Rectification of Ion Current in Nanopores Depends on the Type of Monovalent Cations: Experiments and Modeling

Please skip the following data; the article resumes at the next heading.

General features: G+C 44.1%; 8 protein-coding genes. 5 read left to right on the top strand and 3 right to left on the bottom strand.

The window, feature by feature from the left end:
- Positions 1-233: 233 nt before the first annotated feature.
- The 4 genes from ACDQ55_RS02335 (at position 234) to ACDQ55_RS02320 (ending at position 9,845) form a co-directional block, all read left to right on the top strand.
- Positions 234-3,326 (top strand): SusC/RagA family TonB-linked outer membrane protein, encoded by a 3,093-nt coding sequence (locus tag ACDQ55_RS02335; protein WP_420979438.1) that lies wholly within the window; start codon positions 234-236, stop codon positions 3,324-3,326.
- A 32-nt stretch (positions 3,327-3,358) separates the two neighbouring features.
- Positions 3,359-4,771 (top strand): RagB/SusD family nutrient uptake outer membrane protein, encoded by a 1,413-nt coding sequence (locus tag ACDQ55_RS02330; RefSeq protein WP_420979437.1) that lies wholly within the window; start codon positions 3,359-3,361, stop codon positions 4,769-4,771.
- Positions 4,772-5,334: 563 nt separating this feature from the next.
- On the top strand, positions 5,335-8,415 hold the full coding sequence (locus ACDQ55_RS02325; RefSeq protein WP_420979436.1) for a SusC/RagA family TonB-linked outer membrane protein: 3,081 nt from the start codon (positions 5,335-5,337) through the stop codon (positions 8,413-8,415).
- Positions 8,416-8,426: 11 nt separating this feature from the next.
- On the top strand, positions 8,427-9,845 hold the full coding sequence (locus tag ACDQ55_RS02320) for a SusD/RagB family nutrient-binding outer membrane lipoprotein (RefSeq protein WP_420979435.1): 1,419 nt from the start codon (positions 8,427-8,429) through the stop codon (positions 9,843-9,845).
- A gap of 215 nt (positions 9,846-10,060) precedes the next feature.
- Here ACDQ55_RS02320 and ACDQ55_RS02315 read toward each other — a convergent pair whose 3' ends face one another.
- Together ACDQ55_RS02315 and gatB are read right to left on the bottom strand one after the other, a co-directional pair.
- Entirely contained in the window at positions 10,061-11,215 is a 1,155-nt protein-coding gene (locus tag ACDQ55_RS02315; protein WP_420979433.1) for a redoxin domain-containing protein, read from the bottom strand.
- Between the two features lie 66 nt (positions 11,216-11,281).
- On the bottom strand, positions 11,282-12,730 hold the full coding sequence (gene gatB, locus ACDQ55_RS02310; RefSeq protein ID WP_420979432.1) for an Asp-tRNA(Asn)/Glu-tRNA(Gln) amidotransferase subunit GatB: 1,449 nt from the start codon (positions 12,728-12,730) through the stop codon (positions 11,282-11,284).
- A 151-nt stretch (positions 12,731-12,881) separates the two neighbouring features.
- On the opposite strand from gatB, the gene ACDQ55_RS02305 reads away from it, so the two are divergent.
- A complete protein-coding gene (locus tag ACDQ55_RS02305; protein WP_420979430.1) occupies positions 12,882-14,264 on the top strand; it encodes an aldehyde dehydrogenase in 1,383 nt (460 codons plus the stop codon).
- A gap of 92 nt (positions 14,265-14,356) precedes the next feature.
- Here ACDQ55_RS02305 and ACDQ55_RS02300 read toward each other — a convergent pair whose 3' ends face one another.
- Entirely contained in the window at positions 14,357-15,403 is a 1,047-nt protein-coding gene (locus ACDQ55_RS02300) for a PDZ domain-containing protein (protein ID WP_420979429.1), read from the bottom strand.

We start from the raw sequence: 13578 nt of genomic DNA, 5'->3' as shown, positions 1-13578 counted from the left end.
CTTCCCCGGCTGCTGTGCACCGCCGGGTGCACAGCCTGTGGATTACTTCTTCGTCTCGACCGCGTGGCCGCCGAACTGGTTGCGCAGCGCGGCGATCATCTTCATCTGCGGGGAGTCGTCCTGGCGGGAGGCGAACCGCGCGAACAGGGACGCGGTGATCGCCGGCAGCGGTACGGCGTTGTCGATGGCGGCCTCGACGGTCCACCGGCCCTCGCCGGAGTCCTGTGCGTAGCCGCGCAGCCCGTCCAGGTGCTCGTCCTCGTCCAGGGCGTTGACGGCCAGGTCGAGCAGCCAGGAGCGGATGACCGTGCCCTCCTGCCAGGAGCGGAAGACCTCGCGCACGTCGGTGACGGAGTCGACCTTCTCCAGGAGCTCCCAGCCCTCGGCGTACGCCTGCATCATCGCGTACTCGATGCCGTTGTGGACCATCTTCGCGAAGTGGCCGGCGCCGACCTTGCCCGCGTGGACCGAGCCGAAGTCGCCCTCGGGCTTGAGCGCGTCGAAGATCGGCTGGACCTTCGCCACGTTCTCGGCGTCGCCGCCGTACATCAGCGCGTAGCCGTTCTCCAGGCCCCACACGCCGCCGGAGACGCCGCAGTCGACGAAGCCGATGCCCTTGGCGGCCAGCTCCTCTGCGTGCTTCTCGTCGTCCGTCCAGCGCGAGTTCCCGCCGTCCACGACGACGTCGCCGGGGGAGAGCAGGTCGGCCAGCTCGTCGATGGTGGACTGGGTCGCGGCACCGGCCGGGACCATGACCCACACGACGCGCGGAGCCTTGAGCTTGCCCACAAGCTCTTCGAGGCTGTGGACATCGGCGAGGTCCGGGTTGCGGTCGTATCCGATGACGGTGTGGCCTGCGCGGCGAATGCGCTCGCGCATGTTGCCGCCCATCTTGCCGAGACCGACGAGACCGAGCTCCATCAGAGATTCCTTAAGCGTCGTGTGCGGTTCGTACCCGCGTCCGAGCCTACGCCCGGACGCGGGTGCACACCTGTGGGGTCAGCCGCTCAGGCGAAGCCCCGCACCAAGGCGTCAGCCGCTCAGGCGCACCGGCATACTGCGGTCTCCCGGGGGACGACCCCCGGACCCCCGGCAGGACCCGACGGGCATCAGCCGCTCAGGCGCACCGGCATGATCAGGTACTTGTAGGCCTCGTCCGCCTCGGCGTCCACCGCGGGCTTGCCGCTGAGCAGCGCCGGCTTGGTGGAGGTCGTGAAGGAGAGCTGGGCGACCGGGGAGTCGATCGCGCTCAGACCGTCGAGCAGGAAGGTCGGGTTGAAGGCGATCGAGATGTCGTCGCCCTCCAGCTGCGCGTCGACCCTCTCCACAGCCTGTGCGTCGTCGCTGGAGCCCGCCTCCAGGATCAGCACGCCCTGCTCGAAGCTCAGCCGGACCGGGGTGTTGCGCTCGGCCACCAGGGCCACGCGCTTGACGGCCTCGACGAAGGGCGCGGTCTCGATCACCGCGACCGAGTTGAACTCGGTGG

Rectifying nanopores feature ion currents that are higher for voltages of one polarity compared to the currents recorded for corresponding voltages of the opposite polarity. Rectification of nanopores has been found to depend on the pore opening diameter and distribution of surface charges on the pore walls as well as pore geometry. Very little is known, however, on the dependence of ionic rectification on the type of transported ions of the same charge. We performed experiments with single conically shaped nanopores in a polymer film and recorded current−voltage curves in three electrolytes: LiCl, NaCl, and KCl. Rectification degrees of the pores, quantified as the ratio of currents recorded for voltages of opposite polarities, were the highest for KCl and the lowest for LiCl. The experimental observations could not be explained by a continuum modeling based on the Poisson−Nernst−Planck equations. All-atom molecular dynamics simulations revealed differential binding between Li+, Na+, and K+ ions and carboxyl groups on the pore walls, resulting in changes to both the effective surface charge of the nanopore and cation mobility within the pore.